One of the more ghastly aspects of the American Civil War was that it was really the first time that the young country was confronted with mass death. More than 600,000 people died in the war, a number that people couldn’t really wrap their minds around—and the government offered no rituals or protocols to deal with such carnage. Often, soldiers were simply buried in mass graves on or near the battlefields where they fell. Séances were the rage as bereaved friends and family members tried to contact the dead; even the Lincolns held séances at the White House. Added to this were millions of freed slaves who were desperate to reunite with loved ones, both those separated from them by war and those they were parted from by slavery.
Dolen Perkins-Valdez’s second novel, Balm, follows a group of refugees who meet in the bustling, reeking and bewildering city of Chicago. There’s Sadie, a young widow who lost her husband in the war and soon discovers she has the terrifying gift of being able to channel the dead. Madge, the fierce “root woman” healer, has come up north from Tennessee. Hemp, an ex-slave, has fled Kentucky to find his wife, Annie, who was sold away before the war—and also to find her daughter, whom he believes he wronged. Of all the characters, Hemp is the one most concerned with doing the right thing. Even as a slave, he waited for a preacher to properly marry him and Annie. When he and Madge meet in Chicago, he can’t give into her blandishments because he is a married man, even though he doesn’t know if Annie is alive.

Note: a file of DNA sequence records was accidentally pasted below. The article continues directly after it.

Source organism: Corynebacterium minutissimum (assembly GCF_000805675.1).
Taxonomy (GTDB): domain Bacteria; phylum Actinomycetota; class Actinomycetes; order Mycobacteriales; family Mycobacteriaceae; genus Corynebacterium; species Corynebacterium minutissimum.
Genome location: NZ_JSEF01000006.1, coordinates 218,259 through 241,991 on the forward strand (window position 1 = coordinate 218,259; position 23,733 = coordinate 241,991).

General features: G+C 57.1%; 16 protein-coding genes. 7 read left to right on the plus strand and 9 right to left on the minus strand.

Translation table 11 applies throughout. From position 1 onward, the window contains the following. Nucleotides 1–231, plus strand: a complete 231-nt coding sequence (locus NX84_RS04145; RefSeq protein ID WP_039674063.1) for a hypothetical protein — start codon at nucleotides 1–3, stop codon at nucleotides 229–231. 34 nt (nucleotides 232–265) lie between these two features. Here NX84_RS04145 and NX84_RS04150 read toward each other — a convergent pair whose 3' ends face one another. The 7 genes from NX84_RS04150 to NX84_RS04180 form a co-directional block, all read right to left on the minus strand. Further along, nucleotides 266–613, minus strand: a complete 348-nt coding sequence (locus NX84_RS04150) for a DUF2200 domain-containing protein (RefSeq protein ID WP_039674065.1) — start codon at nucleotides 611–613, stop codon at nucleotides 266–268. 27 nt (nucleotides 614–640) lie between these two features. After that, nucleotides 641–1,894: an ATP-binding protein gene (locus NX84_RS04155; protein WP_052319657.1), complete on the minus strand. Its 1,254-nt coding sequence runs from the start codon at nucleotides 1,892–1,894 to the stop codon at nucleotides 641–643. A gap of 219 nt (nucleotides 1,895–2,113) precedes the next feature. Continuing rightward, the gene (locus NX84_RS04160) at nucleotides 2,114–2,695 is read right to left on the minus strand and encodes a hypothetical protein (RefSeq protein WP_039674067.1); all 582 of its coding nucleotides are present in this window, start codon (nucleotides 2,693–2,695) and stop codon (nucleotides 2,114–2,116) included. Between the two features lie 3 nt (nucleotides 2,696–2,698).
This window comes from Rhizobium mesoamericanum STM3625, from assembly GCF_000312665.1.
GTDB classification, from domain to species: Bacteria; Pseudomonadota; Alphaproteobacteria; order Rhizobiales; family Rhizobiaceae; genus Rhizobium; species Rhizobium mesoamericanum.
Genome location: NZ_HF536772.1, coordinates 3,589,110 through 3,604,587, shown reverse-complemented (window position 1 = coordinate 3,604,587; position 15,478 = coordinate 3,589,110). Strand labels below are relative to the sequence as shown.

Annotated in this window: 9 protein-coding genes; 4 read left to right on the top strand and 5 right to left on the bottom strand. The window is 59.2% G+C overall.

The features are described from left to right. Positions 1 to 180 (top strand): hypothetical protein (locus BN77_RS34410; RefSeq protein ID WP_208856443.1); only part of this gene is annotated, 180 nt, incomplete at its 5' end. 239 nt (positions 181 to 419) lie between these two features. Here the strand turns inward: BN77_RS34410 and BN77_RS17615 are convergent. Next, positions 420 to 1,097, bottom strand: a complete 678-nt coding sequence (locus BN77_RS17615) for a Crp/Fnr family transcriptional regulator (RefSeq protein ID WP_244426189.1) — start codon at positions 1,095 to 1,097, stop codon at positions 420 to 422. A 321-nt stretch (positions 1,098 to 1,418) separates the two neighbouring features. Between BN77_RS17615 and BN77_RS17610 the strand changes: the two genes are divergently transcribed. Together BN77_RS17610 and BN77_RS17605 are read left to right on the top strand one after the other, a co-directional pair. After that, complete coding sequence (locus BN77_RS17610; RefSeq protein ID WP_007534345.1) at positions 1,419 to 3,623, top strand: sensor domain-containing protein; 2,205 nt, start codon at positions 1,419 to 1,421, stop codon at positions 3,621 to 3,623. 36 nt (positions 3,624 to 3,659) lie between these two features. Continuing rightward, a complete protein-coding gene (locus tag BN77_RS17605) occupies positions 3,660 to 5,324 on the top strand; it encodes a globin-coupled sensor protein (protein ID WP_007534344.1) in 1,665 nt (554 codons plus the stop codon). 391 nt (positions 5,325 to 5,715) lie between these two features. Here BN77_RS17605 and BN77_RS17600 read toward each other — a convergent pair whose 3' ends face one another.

Perkins-Valdez, author of the acclaimed 2010 novel Wench, has a genius for placing the reader in the postwar welter of a city and the quieter but no less troubled farms of the South. The reader wants the best for these wounded characters, and whatever happiness they find in the end is hard won. Balm doesn’t just apply to Madge’s potions, but to the comfort that comes from human connection.